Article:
(1) Yes. This is not a constitutional right, in the sense that it is not a fundamental freedom contained in the Gibraltar Constitution Order 2006 or its 1969 predecessor. However, that does not detract from its historical importance. The right to a jury trial in defamation proceedings has existed under English common law since at least 1882: Capital and Counties Bank Ltd v Henty (1882) 7 App. Cas. 741. The right was incorporated into the law of Gibraltar under the 1884 Order of Council, which applied English law in Gibraltar as it existed on 31 December 1883 if and insofar as it was applicable to the circumstances of Gibraltar. The common law position continues to apply in Gibraltar by virtue of the English Law (Application) Act 1962 (‘ELAA’). Section 2(1) ELAA relevantly provides that the common law in England shall be in force in Gibraltar, save to the extent to which it is modified or excluded by any act of the Parliament at Westminster which applies to Gibraltar.
There was no force in C’s submission that jury trials in defamation proceedings are governed by statute rather than common law, as the relevant provisions have “long been consigned to history”. Namely:
(a) The Supreme Court Consolidation Order 1888 allowed a party to any civil suit in Gibraltar to apply for trial by jury, but gave the Chief Justice a wide discretion as to whether to allow a jury trial to proceed.
(b) The Supreme Court Amendment Ordinance 1902 amended the 1888 Order by restoring a party’s right to require a trial by jury in various types of civil proceedings including libel and slander. This brought the position in Gibraltar back in line with English common law, although it was still regulated by statute.
However, at some point prior to 1935, the provisions relating to civil jury trials “vanished” from the Supreme Court Order. Accordingly, after 1935 the position was governed by English common law.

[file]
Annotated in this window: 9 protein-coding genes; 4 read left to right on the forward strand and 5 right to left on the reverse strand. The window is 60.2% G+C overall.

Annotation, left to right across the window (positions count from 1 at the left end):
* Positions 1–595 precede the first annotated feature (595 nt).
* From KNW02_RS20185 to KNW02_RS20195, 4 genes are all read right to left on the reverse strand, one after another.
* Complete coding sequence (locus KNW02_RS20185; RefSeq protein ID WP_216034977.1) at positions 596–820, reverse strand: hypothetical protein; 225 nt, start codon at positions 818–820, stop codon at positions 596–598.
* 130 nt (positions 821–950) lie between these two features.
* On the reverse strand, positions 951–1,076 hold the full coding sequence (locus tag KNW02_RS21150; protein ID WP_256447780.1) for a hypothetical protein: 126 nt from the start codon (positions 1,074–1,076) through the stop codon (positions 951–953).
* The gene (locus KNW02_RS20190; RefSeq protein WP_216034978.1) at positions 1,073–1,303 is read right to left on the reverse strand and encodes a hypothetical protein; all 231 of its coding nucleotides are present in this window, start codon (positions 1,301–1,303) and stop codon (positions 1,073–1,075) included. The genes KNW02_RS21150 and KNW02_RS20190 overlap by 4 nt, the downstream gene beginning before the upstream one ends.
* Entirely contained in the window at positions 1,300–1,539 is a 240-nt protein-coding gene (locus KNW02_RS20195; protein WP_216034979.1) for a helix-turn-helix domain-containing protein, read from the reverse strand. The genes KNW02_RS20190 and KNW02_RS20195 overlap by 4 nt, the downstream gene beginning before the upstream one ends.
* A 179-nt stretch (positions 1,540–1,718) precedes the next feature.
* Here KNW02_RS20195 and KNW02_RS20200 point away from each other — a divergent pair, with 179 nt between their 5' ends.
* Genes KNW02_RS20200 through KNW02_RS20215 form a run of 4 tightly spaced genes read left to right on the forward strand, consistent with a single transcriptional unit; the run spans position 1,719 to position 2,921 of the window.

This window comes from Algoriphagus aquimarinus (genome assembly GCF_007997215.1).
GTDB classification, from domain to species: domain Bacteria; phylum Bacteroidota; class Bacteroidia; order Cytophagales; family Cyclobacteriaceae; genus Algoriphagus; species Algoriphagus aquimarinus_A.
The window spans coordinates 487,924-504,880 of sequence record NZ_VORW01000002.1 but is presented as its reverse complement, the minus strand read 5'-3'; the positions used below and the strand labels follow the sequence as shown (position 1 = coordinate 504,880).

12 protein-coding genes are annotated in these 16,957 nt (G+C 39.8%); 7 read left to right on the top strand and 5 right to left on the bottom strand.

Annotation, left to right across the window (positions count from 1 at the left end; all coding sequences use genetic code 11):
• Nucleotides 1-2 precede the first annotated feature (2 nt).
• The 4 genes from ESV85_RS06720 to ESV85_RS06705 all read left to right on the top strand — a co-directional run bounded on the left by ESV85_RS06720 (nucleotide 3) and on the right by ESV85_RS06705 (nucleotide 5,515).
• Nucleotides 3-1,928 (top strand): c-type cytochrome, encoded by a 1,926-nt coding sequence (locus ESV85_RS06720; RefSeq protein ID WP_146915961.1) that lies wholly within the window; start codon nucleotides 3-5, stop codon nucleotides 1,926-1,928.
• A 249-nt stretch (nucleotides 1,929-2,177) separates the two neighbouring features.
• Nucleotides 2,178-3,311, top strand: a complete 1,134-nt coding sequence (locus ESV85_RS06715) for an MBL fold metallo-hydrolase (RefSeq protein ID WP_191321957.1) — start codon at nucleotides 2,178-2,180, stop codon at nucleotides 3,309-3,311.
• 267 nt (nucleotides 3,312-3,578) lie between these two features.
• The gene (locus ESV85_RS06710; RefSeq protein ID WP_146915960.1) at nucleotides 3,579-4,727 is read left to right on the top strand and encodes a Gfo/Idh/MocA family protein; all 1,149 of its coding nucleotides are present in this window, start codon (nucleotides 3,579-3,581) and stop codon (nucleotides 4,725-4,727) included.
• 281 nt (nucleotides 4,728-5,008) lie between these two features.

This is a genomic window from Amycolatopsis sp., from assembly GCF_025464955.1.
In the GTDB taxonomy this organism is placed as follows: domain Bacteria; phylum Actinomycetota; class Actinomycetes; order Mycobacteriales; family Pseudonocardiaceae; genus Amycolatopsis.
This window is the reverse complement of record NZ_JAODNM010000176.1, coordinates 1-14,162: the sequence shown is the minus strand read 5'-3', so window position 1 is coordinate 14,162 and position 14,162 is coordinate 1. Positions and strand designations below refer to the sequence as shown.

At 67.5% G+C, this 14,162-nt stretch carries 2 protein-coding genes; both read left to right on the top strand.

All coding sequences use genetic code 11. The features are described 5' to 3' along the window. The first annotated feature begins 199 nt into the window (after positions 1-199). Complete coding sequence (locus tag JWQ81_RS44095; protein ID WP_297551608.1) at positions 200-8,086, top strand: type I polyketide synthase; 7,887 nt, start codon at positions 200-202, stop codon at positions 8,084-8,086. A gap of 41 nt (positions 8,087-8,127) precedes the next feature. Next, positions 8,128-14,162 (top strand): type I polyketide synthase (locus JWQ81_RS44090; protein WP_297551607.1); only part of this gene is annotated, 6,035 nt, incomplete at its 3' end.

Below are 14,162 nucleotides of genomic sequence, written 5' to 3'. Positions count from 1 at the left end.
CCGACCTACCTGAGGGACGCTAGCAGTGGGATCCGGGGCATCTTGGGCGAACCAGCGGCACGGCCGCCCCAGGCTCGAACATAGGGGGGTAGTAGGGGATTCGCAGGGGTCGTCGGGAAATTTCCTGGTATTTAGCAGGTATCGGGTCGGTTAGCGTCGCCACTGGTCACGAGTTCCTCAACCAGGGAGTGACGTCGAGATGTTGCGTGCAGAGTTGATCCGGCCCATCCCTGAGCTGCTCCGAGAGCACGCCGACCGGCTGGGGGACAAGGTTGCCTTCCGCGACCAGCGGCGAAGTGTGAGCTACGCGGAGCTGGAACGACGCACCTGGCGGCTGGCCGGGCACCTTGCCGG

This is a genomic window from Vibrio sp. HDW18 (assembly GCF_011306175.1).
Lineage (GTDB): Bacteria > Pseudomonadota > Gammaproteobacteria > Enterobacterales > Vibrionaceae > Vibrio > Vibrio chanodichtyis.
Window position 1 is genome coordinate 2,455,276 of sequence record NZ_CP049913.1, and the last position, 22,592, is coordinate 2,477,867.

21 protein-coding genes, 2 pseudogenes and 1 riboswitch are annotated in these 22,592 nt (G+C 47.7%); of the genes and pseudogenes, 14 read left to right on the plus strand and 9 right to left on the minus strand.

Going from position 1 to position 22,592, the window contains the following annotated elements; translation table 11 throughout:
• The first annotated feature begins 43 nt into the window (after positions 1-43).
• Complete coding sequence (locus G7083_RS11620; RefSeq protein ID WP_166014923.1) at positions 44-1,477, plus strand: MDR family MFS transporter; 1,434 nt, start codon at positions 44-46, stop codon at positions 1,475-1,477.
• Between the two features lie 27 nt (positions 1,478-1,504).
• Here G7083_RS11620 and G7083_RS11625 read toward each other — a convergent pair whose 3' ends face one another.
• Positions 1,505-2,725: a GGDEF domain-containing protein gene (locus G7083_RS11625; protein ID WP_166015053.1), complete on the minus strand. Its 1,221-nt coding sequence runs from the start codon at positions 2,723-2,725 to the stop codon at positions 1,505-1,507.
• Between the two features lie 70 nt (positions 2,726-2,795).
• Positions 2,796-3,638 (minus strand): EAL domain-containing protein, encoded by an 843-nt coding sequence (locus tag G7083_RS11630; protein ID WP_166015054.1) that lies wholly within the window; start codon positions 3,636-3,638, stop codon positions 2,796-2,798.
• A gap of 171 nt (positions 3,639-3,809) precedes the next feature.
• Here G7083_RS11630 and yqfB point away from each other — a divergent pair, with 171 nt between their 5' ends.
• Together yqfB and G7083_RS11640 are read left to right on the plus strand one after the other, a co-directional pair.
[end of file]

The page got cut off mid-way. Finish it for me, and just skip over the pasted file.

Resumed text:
(2) No. Section 15 of the Supreme Court Act 1960 provides that the Supreme Court of Gibraltar’s jurisdiction shall be exercised (as far as regards practice and procedure) in the manner provided for by the Act or rules under the Act, and in default thereof “in substantial conformity with the law and practice for the time being observed in England in the High Court of Justice”. Mode of trial is not concerned with the legal norms which apply to a libel claim, so in that sense cannot be classed as substantive law. However, it is nevertheless “an important right imbued with a substantive quality which was woven into the fabric of the law of Gibraltar”. Accordingly, the intention behind the Supreme Court Act 1960 was not to alter the position in relation to this important right.
Even if the right did fall within s15 as “procedural” law, there is no need to apply the English procedural law by default. Section 15 provides a hierarchy of practice and procedure: compliance with Gibraltar Acts, compliance with rules made under Gibraltar Acts, and English procedural law in default. There was a Gibraltar Act which governs the position: the ELAA.
(3) No. While some sections of the Senior Courts Act 1981 have been extended to Gibraltar, s69 has not. The English Civil Procedure Rules were amended to reflect the reforms made by the Defamation Act 2013, including CPR r26.11(2) which provides that a claim for libel and slander must be tried by judge alone unless an order is made at the first CMC for a trial by jury. This rule does not apply in Gibraltar, as there have been no similar underlying legislative reforms.